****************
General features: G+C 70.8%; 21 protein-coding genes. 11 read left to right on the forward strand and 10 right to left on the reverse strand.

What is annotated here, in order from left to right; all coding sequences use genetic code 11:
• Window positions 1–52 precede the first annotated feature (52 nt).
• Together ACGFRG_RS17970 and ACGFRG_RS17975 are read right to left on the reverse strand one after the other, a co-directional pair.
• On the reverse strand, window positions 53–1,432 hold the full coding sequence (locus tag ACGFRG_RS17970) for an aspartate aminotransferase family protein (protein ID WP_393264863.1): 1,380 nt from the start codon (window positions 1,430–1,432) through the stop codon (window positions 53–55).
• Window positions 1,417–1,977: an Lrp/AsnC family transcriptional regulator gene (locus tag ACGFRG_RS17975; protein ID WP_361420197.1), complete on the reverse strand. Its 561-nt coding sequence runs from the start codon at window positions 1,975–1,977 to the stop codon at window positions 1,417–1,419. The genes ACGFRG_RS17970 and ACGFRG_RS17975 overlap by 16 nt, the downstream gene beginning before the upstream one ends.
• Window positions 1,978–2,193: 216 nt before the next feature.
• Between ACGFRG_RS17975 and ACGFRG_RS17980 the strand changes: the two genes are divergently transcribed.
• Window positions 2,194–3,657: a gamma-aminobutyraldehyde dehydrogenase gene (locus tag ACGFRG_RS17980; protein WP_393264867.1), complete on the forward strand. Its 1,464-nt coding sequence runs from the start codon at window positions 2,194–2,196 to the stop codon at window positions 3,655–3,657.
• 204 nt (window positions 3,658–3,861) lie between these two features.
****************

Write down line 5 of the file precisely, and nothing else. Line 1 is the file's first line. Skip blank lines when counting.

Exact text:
• On the reverse strand, window positions 53–1,432 hold the full coding sequence (locus tag ACGFRG_RS17970) for an aspartate aminotransferase family protein (protein ID WP_393264863.1): 1,380 nt from the start codon (window positions 1,430–1,432) through the stop codon (window positions 53–55).